It is almost impossible to describe the kind of preparation needed for an event that made it possible for us to do two months’ business in five days. In 1997, besides myself, I only had three employees, so I needed to hire plenty of outside help. Once again, I had my family lined up to assist me, but I still had quite a few holes in my schedule. I met bartenders in the months preceding the rally who said they would love to work, and a friend I worked with at the Office volunteered. I tried to choose people I could trust. As it turned out, I wasn’t a very good judge of character, or I just had a lousy pool to draw from.
People always assume that Johnny’s is bigger than it is. Before we added the patio in 1999, we had only 1,250 square feet to do business in, and that included the kitchen and two bathrooms. In an effort to make it easier for people to get a beer, I added a small station for draft beer on the restaurant side of my building. My Budweiser distributor rented me a trailer again, and this time we put as much beer in it as it could hold and scheduled daily deliveries. I arranged for two extra garbage pickups, ice deliveries at least twice daily, and hired a security company for help at my doors. Tommy built a new storage and office area above the bar, and I stocked it with booze, cups, juice, food products, and T-shirts. I could hardly move or get to my desk. I bought loads of extra change and locked it in my safe. I thought I had it all handled, but man, was I wrong.
With twenty Fourth of July weekends and fourteen rallies under my belt, things go a lot more smoothly than they did in the beginning. But there never fails to be a last minute problem or complication. This year the midnight alcohol cutoff is the unexpected issue that I have to deal with. Losing over an hour of prime serving time will certainly affect sales. I keep meticulous records of sales to enable me to buy the right quantities of food, alcohol, and beer. The previous year’s numbers are usually a darn good indicator of what I need to order. Insert the 2015 rally curve ball. The early closure changes everything. We will roll with the punches as we always do and pray for sales to be as good as last year despite the hiccup.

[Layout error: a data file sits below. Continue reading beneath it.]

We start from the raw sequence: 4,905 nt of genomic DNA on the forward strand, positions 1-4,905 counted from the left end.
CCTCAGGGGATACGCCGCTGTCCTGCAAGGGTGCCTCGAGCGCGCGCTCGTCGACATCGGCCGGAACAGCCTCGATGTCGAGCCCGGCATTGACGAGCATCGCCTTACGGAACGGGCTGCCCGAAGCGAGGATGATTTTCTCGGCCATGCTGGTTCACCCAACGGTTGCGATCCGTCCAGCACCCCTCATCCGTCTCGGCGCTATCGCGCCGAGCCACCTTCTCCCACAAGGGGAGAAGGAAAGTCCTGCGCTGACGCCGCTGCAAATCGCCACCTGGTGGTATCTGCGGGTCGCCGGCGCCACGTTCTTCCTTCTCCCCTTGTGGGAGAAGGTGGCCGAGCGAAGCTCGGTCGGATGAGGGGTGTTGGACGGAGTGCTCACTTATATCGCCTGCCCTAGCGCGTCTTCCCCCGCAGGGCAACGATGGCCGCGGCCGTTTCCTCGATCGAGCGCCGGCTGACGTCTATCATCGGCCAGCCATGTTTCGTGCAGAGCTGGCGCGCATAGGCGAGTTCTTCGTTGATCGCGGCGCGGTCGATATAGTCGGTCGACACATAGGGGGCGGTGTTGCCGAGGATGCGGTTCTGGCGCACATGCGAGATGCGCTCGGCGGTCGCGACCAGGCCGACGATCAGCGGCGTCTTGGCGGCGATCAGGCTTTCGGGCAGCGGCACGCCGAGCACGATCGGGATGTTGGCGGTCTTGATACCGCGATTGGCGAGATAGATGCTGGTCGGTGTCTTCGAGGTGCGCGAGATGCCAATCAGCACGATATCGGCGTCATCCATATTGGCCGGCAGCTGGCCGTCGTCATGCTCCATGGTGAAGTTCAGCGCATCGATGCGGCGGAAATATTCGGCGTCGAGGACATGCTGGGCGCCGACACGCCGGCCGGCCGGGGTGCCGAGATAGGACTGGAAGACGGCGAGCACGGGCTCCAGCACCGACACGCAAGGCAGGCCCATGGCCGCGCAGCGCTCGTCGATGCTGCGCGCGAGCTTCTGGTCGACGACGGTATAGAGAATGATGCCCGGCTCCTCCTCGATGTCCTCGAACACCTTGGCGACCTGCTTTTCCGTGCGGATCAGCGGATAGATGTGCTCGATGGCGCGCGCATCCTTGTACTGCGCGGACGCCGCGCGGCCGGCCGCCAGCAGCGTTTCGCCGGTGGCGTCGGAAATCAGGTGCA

There has been a lot of publicity over this ordinance and it’s been made very clear that I am not pleased with the situation. It is important for me to say that I’m not angry with the chief or the city about this turn of events. Disappointed? Heck yeah. Irritated? You know it. However, I understand that the powers that be believe they are doing the right thing. I think that they fail to understand that the people that will be most affected by the early closure are the locals that worked hard all day and want to enjoy some social time. The folks that traveled for hours to get to Hollister after a hard day’s work and want to enjoy the concerts and then have a drink in my historic bar will also be sorely disappointed. With that said, I am still one of Chief Westerick’s biggest fans. Without him there would be no rally. He assured me that if this ordinance doesn’t pan out this year it will be eliminated next year.
We at Johnny’s are keeping a good attitude and expecting a fantastic rally. We hope that everyone keeps the positive vibe going. I can’t wait to hear about how much you all enjoyed the concerts, biker games, poker walks, contests, vendors and more.